There is art that makes you think and art that makes you smile, but DANCE This is art that always makes me cry. For the past 20 years, Seattle Theater Group’s (STG) annual youth dance showcase, has presented a rich combination of traditional world styles and the latest new thing via a cast of young performers drawn from the Seattle community. More than 150 kids sign on for the two-week workshop and performance, bringing dances from their own backgrounds—movements that came to this country with their immigrant ancestors—then add concert dance material to the mix. “[It’s] bringing together the cultural and the contemporary,” says STG Education Director Vicky Lee.
When STG first started DANCE This, they reached out to organizations in the city that were trying to help the kids in their communities keep a foot in their heritage while they were growing up in a multicultural environment. They were working in community centers and church basements, in conventional dance studios and living rooms. And the classes were as much about social and community building as they were about nailing the specifics of a step or the details of a gesture. Bringing these diverse groups to a big downtown theater like the Paramount was a vote of confidence in their cultures—showing those students how their heritage fit into the larger world of dance was an eye-opener for them and their audience. While the project isn’t necessarily an audition for the professional world, some DANCE This students have gone on to make dance their work, following a variety of pathways to companies like the Mark Morris Dance Group and Alvin Ailey American Dance Theater.
But for the majority of participants, the experience is like a souped-up version of summer camp, with all the intense relationships that usually entails. The first week is spent at Pacific Northwest Ballet’s Phelps Center, where they take classes and rehearse in the same studios that the company uses during its season. They get a taste of ballet and contemporary styles, along with jazz, hip-hop, and musical-theater dance. They share some of their own dance skills, and go on to work with professional choreographers to craft several works for performance that highlight their own heritage.
In Seattle, we’re accustomed to the idea that many of us have roots in other cultures, but even so, it’s fascinating to see those dances onstage alongside so many others. Yes, all kinds of specific distinctions make them unique, but there are also many similarities among them that remind us that we are all kinetic individuals—that movement is part of how we connect. Young women bob up and down gently on one leg, wrapped in multiple folds of gleaming gold, in an example of Cambodian classical dance, while other young women bounce like high-speed rubber balls in South African dances from Guguletu; complex, curving floor plans in social dances from the Philippines and the Balkans; and mind-bending rhythms in Irish step dancing and Indian Kathak.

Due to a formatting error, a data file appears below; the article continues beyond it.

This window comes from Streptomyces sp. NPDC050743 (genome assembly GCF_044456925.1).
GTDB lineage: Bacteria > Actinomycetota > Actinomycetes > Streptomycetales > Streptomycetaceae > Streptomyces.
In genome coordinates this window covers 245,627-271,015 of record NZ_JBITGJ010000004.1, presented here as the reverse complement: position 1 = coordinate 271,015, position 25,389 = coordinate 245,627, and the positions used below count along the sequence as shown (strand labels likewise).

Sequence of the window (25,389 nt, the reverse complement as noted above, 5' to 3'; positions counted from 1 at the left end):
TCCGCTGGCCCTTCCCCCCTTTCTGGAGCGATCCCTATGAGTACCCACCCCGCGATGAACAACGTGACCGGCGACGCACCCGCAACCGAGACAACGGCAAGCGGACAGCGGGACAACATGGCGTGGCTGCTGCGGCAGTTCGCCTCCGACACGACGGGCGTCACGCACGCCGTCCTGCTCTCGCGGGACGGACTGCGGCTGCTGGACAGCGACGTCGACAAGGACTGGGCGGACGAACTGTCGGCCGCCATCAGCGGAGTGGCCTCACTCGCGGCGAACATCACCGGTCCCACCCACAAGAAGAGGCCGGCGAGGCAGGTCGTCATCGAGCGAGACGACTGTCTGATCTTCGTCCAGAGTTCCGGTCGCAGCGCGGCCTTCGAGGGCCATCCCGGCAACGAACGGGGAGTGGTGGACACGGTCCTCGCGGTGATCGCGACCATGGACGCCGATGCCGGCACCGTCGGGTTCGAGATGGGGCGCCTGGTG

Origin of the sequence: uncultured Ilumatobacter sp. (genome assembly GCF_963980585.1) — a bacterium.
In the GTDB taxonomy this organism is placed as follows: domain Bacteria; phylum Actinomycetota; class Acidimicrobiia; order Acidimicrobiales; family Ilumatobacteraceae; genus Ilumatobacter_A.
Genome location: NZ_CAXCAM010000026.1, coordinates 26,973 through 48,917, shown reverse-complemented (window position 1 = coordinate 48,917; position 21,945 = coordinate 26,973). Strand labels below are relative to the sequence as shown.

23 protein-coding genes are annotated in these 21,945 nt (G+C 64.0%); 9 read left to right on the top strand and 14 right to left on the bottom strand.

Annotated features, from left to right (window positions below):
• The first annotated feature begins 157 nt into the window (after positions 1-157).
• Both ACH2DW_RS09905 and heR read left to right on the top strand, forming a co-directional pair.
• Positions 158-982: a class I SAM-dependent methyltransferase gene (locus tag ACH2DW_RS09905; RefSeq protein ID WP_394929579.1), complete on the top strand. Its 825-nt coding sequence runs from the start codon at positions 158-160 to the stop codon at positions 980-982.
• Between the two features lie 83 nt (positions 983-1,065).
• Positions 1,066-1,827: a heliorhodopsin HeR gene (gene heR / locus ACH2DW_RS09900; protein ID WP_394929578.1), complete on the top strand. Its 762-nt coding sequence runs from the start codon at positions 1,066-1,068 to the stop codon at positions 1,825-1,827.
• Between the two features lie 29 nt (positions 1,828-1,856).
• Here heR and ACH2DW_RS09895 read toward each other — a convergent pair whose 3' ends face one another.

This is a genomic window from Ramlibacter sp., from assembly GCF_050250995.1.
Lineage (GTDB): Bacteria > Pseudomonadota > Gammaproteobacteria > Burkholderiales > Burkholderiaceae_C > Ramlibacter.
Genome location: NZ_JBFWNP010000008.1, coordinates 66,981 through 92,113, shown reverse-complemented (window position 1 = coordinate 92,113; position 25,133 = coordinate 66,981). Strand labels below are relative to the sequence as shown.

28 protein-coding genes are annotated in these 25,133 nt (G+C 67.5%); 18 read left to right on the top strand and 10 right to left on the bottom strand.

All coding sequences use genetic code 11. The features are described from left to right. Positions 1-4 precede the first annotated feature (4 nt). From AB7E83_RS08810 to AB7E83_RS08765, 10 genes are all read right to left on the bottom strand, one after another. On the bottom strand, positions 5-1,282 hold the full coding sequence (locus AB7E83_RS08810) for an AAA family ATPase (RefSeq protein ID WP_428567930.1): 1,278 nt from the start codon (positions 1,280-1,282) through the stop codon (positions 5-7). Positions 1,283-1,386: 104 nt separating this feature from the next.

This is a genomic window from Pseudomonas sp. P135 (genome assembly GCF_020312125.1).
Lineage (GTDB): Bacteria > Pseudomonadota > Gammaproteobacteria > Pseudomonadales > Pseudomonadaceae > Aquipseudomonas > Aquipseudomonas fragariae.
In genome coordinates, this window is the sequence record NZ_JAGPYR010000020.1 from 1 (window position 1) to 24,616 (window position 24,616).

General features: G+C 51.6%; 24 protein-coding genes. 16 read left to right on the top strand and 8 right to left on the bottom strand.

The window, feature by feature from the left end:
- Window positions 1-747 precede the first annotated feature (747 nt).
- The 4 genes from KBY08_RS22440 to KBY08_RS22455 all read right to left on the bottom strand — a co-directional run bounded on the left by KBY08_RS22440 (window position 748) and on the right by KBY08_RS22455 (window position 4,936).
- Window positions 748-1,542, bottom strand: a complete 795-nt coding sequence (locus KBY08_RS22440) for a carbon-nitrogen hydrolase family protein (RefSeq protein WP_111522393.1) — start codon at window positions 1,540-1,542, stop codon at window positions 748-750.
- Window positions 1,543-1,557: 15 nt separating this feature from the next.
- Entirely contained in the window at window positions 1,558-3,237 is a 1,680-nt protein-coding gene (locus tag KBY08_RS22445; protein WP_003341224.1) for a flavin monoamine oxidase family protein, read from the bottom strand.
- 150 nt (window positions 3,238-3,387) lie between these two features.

As the program has grown, STG has used the final performance—this year, Friday, July 13 at the Paramount—to recognize the role of dance in Seattle, folding in professionals who have appeared during their regular season and special homecoming guests. Tap master Savion Glover and members of his ensemble have taught and performed as part of the program. Members of the Joffrey Ballet appeared in honor of their founders Robert Joffrey and Gerald Arpino, who started their dance training in Seattle. Artists from Ailey and the musical-theater world have been featured as well. But the big thrill is always the kids and their incredible energy.
This year’s 20th-anniversary program boasts a wonderful lineup, including local young dancers from the Apna Bhangra Crew, Bailadores de Bronce, Kalahi Dance Company, Northwest Tap Connection, Spectrum Dance Theater, and Vela Luka Croatian Dance Ensemble. DANCE This alumni Aaron Roux (now with Mark Morris Dance Group), Deepa Liegel (Jose Limon Dance Company), and Michael O’Neal Jr (Opposing Forces) will be there as well, alongside artists from the Creative Outlet Dance Theatre of Brooklyn and Dorrance Dance. The finale will be choreographed by Kirsten Barron Kinney, and that’s where the big emotional moment comes, as we watch the student performers trade steps with each other. Young women in the intricate costumes of Chinese classical dance attack a time step with glee while the tap dancers are fist-pumping like they were born to Bhangra and everyone clasps hands behind their backs in the proud stance of Mexican folk dance.
I’ll be there, with my handkerchief ready.